After getting mentioned more than 70 times in the FCC's Notice of Proposed Rulemaking (NPRM) on spectrum above 24 GHz -- Samsung, in contrast, was mentioned only about 60 times -- the lesser-known Straight Path Communications, with just seven employees, got a big boost in its profile.
The detailed 100+-page NPRM caught the attention of both investors and short sellers who argue the company is worth far less than its current market cap suggests. Kerrisdale Capital, a short-seller that would benefit from a drop in the company's stock price, chronicled the details in a 31-page report blasting Straight Path's model. Straight Path is fighting back, releasing a statement in support of its current operations and plans, and it's scheduled a conference call for Nov. 2 to answer investors' questions.
Kerrisdale is the same firm that put out negative reports about the viability of Globalstar's terrestrial low power service (TLPS) spectrum a year ago.
The short sellers believe the financial market is misinterpreting the value of Straight Path's spectrum, for one thing, saying the company is worth 90 percent lower than where it's trading. While Straight Path's claim to hold "96 percent of active 39 GHz FCC licenses" has led some to believe the company has a monopoly on 5G spectrum, Kerrisdale argued that the vast majority of 39 GHz licenses are held by the government after their previous owners gave up or went out of business. There will be a "flood" of spectrum supply when the FCC re-auctions these licenses, they say, along with licenses in similar bands like 28 GHz, 37 GHz, and potentially more.
Straight Path owns bankrupt fixed wireless provider Winstar Communications' spectrum licenses in the 28 GHz and 39 GHz bands, and it's counting on the growing momentum for using millimeter-wave spectrum for 5G services as a boon for the company. Last week, the FCC released its NPRM that discussed what to do with the 39 GHz band, in particular, and sought comments. The rules are still not finalized.
Davidi Jonas, Straight Path's CEO, told FierceWirelessTech earlier this week that the release of the highly anticipated NPRM was positive. "It's definitely had a positive impact in the market perception in terms of the viability of our story," he said. But he added that until the rules are adopted, there's always some degree of uncertainty, noting that "the commission doesn't propose rules with the expectation that they are not going to adopt them."
"The level of likelihood has certainly raised substantially, so there's a pretty strong likelihood that there will be flexible use rights for incumbent licensees in 39 GHz and 28 GHz," and Straight Path owns more than 50 percent of the active spectrum in the two bands, which puts it in a strong positon. "We think 39 GHz has certain things that make the band more accessible" and because of that, it's more focused on 39 GHz, where it owns more than 95 percent of the active spectrum. "We certainly feel this is a huge opportunity," he said, adding that how big the opportunity is will unfold in the coming months and years.
Backhaul is one niche the spectrum traditionally has been used for, but it's not the most valuable use of the spectrum, he said. The expectation of the market generally is Straight Path's spectrum eventually will be acquired by a network operator, whether that be Verizon, AT&T, Sprint or T-Mobile US, or Comcast, Time Warner, Google or Facebook -- somebody with a large network that needs data capacity and enhanced speed and throughput for their network, and "I think that's a reasonable conclusion," he said.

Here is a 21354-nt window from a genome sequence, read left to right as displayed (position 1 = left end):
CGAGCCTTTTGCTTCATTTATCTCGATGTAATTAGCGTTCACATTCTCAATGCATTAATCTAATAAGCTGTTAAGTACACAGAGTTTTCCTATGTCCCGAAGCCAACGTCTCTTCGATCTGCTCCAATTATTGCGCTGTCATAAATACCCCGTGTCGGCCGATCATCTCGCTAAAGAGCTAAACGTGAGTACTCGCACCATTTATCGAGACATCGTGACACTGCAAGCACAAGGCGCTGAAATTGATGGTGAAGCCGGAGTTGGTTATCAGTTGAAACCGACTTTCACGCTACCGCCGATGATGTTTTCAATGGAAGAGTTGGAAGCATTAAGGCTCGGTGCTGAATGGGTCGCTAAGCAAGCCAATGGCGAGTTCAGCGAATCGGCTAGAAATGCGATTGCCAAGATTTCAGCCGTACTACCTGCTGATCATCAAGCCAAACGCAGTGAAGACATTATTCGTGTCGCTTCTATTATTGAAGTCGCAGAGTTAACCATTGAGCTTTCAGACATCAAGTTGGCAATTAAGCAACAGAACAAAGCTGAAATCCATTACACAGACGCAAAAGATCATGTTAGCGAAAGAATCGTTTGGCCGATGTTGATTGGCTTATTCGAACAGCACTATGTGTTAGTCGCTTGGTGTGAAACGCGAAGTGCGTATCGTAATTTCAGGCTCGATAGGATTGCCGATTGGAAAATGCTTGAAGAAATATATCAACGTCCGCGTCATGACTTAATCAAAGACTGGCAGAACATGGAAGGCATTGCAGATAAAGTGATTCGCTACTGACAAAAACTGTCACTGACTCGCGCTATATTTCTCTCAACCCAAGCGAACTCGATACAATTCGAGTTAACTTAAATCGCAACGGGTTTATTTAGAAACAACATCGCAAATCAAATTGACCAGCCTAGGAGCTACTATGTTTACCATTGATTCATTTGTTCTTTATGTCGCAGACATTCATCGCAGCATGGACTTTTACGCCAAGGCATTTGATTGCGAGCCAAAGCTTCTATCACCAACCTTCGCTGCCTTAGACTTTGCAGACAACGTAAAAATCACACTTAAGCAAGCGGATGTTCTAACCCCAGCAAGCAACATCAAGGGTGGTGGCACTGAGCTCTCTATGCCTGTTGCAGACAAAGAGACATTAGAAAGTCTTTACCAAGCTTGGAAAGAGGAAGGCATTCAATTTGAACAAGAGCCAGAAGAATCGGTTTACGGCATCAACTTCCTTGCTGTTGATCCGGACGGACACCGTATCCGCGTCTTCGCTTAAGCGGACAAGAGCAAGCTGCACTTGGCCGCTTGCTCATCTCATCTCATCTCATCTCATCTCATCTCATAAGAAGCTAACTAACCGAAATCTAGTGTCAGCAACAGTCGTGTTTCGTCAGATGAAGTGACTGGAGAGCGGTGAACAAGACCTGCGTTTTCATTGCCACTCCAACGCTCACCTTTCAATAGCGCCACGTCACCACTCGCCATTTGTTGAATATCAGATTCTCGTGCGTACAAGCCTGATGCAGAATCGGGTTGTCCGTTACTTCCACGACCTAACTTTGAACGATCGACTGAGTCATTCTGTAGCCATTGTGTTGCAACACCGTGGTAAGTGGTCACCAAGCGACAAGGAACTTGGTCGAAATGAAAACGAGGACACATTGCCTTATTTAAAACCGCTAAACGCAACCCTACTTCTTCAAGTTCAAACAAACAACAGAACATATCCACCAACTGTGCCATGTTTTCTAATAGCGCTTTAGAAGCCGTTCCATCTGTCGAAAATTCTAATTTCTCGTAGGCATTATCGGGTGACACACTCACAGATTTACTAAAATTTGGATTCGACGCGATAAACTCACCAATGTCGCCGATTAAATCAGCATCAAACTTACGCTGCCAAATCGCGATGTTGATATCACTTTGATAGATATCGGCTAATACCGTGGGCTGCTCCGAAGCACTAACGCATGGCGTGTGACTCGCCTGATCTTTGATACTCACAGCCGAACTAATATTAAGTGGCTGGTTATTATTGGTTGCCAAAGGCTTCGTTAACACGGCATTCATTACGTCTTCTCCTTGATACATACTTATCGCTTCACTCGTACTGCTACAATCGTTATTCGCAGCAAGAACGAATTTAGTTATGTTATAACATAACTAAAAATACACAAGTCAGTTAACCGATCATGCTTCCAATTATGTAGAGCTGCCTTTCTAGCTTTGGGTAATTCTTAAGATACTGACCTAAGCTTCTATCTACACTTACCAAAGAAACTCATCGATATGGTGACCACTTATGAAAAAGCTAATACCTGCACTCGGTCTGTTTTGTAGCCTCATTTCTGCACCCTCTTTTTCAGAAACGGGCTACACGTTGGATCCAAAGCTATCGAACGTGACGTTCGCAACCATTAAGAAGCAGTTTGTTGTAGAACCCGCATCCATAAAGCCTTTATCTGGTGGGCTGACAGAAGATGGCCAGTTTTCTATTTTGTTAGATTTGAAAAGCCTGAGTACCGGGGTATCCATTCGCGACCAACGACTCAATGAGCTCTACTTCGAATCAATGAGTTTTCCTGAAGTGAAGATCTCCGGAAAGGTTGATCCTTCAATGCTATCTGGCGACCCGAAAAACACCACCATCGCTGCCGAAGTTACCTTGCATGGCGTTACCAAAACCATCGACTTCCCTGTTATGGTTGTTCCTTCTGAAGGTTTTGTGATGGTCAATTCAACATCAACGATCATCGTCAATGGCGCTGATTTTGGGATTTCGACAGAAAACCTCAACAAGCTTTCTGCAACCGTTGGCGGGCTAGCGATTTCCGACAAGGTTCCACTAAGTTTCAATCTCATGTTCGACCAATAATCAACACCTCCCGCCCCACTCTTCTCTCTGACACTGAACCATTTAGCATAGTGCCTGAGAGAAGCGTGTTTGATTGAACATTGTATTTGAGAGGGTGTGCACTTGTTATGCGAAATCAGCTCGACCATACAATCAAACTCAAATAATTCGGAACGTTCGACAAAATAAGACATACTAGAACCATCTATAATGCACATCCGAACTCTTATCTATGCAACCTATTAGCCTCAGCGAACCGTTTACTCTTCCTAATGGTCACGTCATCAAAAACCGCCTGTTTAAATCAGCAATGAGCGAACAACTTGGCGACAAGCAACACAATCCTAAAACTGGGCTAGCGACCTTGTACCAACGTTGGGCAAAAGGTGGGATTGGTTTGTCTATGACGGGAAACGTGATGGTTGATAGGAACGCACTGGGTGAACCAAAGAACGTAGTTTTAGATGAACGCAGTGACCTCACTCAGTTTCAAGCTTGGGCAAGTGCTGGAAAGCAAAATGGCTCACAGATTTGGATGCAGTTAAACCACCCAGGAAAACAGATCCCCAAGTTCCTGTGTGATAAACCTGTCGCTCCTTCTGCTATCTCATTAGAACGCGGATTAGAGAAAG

To date, it's been mostly a communications assets company, but at a certain point, "we might look at it more dynamically." Right now, he acknowledged, its revenue is pretty small relative to its market value, and at a certain point, "I think the dynamic will shift" and it will use the assets to drive revenue and create more value.
"We feel like there's very little competition to us and we have huge room for growth. We have an unparalleled network. There's just nothing else like it in the country, and we feel that if we really put that network to use, I don't think there's anything that any of the other network operators … any way for them to compete. Their networks are big and heavy and unwieldy, and our network would be fast and fungible," as well as cheaper to deploy with the ability to create partnerships with building and home owners. "If we really just turned on the jets, I just don't know if there's anyone who would be able to catch up to it because they don't have the spectrum."
The Kerrisdale investors argued that 5G doesn't necessarily involve millimeter wave spectrum, that Straight Path's spectrum is just "one tiny drop" in the mmWave bucket, and that mmWave spectrum has fundamental limitations that will restrict its usefulness. They said that while complex multi-antenna arrays may help to overcome weak propagation in a cost-effective way -- itself an open question -- mmWave transmissions still won't be able to go through walls or over hills. "There is no straight path here -- just a winding, dusty road to failure," their report stated.
In his statement today, Jonas noted that Straight Path entered into an agreement with Cambridge Broadband Networks to expedite production of a 39 GHz point-to-multipoint radio, which is intended to open up additional markets for use of its spectrum assets for backhaul and other applications. With its CTO Jerry Pi, one of the leaders of mmWave mobility and 5G, the company is opening a Gigabit Mobility Lab in Plano, Texas, to begin development of a 39 GHz transceiver to demonstrate the viability and superiority of such services at 39 GHz.
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